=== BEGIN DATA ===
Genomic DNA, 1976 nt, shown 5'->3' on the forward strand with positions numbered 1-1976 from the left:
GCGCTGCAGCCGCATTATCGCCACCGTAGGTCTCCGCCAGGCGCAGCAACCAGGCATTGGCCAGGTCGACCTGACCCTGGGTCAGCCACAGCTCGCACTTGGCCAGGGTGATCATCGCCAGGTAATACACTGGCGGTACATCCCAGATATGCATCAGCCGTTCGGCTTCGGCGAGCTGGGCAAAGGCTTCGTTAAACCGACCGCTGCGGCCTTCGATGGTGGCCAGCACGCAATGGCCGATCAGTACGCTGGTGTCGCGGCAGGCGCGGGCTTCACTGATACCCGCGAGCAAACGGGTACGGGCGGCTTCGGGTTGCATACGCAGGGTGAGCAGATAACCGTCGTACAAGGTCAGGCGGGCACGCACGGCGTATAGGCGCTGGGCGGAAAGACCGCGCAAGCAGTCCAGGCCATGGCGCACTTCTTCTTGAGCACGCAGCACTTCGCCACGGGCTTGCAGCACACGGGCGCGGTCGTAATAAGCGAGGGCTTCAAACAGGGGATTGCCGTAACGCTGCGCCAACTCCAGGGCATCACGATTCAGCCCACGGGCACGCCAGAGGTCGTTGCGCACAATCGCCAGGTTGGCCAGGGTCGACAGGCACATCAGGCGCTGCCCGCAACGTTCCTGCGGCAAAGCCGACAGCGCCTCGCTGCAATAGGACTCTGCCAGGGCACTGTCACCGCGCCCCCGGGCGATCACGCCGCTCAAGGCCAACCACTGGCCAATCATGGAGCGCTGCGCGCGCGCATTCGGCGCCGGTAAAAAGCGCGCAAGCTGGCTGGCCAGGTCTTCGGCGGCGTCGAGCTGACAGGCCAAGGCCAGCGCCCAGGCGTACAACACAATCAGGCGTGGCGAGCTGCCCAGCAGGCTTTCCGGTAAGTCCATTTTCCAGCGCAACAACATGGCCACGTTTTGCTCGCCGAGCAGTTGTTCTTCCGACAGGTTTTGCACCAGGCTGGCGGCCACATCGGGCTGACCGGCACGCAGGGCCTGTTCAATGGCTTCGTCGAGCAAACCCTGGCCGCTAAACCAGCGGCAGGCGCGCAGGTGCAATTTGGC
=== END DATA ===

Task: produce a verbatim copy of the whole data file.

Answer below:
Genomic DNA, 1976 nt, shown 5'->3' on the forward strand with positions numbered 1-1976 from the left:
GCGCTGCAGCCGCATTATCGCCACCGTAGGTCTCCGCCAGGCGCAGCAACCAGGCATTGGCCAGGTCGACCTGACCCTGGGTCAGCCACAGCTCGCACTTGGCCAGGGTGATCATCGCCAGGTAATACACTGGCGGTACATCCCAGATATGCATCAGCCGTTCGGCTTCGGCGAGCTGGGCAAAGGCTTCGTTAAACCGACCGCTGCGGCCTTCGATGGTGGCCAGCACGCAATGGCCGATCAGTACGCTGGTGTCGCGGCAGGCGCGGGCTTCACTGATACCCGCGAGCAAACGGGTACGGGCGGCTTCGGGTTGCATACGCAGGGTGAGCAGATAACCGTCGTACAAGGTCAGGCGGGCACGCACGGCGTATAGGCGCTGGGCGGAAAGACCGCGCAAGCAGTCCAGGCCATGGCGCACTTCTTCTTGAGCACGCAGCACTTCGCCACGGGCTTGCAGCACACGGGCGCGGTCGTAATAAGCGAGGGCTTCAAACAGGGGATTGCCGTAACGCTGCGCCAACTCCAGGGCATCACGATTCAGCCCACGGGCACGCCAGAGGTCGTTGCGCACAATCGCCAGGTTGGCCAGGGTCGACAGGCACATCAGGCGCTGCCCGCAACGTTCCTGCGGCAAAGCCGACAGCGCCTCGCTGCAATAGGACTCTGCCAGGGCACTGTCACCGCGCCCCCGGGCGATCACGCCGCTCAAGGCCAACCACTGGCCAATCATGGAGCGCTGCGCGCGCGCATTCGGCGCCGGTAAAAAGCGCGCAAGCTGGCTGGCCAGGTCTTCGGCGGCGTCGAGCTGACAGGCCAAGGCCAGCGCCCAGGCGTACAACACAATCAGGCGTGGCGAGCTGCCCAGCAGGCTTTCCGGTAAGTCCATTTTCCAGCGCAACAACATGGCCACGTTTTGCTCGCCGAGCAGTTGTTCTTCCGACAGGTTTTGCACCAGGCTGGCGGCCACATCGGGCTGACCGGCACGCAGGGCCTGTTCAATGGCTTCGTCGAGCAAACCCTGGCCGCTAAACCAGCGGCAGGCGCGCAGGTGCAATTTGGC